Torill Mortensen has a post today referencing the ongoing debate about gender balance in the blogosphere. Are there more men, or more women? Are the men or the women more visible? —Liz Lawley, Academic Women and the Blogosphere (Misbehaving)
I found this discussion interesting, especially in light of Andrew Orlowski’s sneering dismissal of bloggers as mostly teenage girls.
At our small school, which until recently was all female, social networks are tight. There are about 80 student blogs on our MoveableType installation, of which I’d say about 50 represent students who are currently in my classes (and therefore are forced to blog). One student recently estimated that another 50 students regularly read the blogs of their friends. If this is true, most of them are lurking.
The online social networks typically mirror the offline social networks — at least, so far as I can tell from my position as a faculty member. The students who regularly comment on each other’s blogs tend to sit together in the classroom, although I don’t think that group identity correlates with posting frequency. Nevertheless, a critical mass of female students who have been forced to blog for my classes has decided to turn their academic tool into a social one. Some see their roles as welcoming newcomers, answering questions about personalizing the plain-vanilla designs I set them up with, and helping newbies properly interpret comments that come across as snarky or offensive to the uninitiated. And, as we have seen elsewhere in the blogosphere, we have had our share of personal spats that spill over into the blogosphere (though of the two major incidents I can think of, both ended peacefully, with new or renewed friendships).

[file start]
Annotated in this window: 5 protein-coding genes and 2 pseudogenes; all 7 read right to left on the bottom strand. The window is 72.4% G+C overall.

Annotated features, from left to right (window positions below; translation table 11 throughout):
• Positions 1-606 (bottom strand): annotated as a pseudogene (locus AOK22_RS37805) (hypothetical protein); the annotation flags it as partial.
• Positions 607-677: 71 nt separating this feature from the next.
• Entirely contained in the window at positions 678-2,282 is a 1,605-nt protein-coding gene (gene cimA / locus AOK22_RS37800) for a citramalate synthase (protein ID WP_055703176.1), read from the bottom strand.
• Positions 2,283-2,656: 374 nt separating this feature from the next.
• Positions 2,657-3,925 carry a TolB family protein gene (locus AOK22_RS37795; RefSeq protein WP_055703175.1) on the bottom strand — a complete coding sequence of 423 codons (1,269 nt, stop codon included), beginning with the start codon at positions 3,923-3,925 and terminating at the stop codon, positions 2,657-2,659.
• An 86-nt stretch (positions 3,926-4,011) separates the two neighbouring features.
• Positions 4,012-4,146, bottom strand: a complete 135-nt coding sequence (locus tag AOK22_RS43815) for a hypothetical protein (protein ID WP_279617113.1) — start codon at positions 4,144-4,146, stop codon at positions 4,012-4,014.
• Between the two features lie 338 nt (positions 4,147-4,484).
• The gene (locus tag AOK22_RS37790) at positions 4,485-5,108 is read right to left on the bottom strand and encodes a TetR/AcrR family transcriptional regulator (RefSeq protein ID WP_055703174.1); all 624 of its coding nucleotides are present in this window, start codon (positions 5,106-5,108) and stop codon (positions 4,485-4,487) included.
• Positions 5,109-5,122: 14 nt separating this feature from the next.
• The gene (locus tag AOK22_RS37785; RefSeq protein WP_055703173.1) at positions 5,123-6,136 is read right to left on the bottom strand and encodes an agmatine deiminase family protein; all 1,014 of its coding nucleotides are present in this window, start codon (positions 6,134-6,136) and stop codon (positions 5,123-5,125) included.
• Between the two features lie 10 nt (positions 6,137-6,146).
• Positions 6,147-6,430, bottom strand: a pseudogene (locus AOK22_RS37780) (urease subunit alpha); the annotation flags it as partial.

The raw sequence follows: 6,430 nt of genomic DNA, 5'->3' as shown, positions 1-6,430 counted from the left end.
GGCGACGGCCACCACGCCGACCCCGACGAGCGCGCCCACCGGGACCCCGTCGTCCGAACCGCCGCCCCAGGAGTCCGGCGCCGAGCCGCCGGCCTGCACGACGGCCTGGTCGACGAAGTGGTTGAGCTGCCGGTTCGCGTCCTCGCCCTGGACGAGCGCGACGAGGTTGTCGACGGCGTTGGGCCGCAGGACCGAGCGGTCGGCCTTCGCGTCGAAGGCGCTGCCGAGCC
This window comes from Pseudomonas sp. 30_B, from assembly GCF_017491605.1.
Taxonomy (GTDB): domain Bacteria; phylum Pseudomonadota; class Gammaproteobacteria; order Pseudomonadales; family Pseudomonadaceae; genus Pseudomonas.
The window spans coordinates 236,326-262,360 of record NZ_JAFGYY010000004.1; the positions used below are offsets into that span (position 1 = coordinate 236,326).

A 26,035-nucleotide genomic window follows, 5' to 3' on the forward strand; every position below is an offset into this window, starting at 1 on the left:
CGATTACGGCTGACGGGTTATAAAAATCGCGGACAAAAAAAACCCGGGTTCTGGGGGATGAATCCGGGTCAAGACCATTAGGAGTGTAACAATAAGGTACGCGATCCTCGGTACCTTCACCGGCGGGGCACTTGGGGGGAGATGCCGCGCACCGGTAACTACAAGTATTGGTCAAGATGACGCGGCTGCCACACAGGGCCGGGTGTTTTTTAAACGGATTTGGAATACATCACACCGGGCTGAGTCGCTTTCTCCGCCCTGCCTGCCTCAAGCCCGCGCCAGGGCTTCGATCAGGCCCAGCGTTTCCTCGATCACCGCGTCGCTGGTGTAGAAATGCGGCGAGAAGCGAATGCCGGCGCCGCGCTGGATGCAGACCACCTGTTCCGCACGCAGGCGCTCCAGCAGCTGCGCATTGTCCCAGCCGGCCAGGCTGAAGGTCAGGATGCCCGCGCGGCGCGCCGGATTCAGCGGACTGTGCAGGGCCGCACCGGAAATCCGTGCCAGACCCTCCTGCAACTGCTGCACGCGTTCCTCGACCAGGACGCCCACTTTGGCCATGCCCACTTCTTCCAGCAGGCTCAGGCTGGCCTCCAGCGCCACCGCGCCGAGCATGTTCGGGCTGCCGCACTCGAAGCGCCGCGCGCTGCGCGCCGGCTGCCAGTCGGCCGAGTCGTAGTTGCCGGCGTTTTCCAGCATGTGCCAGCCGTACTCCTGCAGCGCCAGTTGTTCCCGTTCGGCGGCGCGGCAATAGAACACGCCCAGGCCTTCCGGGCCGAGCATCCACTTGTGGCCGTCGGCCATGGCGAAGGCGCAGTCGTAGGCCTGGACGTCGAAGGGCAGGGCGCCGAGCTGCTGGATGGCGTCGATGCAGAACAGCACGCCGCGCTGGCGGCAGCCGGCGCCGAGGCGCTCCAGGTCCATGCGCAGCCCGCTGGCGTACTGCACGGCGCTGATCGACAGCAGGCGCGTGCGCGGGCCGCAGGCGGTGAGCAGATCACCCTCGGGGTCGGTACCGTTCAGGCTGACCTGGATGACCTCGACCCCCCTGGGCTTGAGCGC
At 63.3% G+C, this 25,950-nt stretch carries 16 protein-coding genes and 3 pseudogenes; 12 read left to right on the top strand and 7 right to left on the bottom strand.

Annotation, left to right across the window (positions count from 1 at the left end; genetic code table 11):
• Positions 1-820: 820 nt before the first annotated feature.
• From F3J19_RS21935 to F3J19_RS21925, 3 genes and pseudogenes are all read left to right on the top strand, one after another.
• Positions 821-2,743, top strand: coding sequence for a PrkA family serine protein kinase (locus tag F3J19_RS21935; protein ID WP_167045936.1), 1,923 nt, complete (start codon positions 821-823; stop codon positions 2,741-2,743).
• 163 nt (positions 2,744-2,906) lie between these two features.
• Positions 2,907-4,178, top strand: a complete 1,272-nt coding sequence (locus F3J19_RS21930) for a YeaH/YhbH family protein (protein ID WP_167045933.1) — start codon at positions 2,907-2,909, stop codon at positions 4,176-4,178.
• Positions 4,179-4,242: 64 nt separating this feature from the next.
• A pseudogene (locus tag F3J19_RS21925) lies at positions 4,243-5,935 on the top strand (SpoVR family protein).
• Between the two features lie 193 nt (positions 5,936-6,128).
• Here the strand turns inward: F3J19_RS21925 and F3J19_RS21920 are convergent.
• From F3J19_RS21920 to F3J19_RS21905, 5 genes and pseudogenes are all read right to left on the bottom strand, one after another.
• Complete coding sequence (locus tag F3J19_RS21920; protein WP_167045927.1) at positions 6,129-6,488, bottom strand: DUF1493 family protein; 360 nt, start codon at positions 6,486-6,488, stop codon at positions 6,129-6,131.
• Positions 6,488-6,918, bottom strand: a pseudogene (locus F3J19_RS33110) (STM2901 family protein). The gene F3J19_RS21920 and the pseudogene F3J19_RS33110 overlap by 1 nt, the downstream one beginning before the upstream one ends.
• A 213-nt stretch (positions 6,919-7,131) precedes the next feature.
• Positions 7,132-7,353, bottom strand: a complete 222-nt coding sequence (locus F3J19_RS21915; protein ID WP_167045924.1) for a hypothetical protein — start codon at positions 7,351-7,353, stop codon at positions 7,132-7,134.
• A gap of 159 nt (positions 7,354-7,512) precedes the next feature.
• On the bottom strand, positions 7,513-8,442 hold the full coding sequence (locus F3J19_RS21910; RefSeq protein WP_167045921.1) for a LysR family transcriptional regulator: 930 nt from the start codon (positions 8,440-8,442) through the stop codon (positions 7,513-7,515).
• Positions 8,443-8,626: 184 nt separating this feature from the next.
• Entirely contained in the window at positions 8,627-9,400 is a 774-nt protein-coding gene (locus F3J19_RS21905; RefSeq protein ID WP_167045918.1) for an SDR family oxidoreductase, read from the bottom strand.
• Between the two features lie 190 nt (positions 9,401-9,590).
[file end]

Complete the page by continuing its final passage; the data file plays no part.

As a group, the male students who blog for my classes don’t participate in this social network. One male student is a bit of a troll, but in the classroom he is personable and cheerful, and those who know him don’t find his online persona troubling.
Another three male students who aren’t in any of my classes have also requested blogs, and two of these are among the most prolific bloggers on the site. Besides myself, two other male faculty members are blogging as well. Because they are outside the dominant social network, these male bloggers are more likely to post a stand-alone essay on something that the female-dominated social network isn’t already discussing. While I have been writing more commentary in my blog in the last year or so, it still leans more towards “professional link log” than “public journal.” And because I’m not in a position to give a grade to any of these “outsider” male bloggers, the only way I can encourage/reward/praise their best blog entries is by linking to them. If it is true that men are more likely to blog for professional reasons, and if professional blogs are more likely to have more outbound links, perhaps I am part of a mechanism that inflates the visibility of male professional bloggers.
I don’t have any numbers to support my theories, and at 5:15 on a Friday afternoon I’m not about to start looking for any. Time to pack up and head home.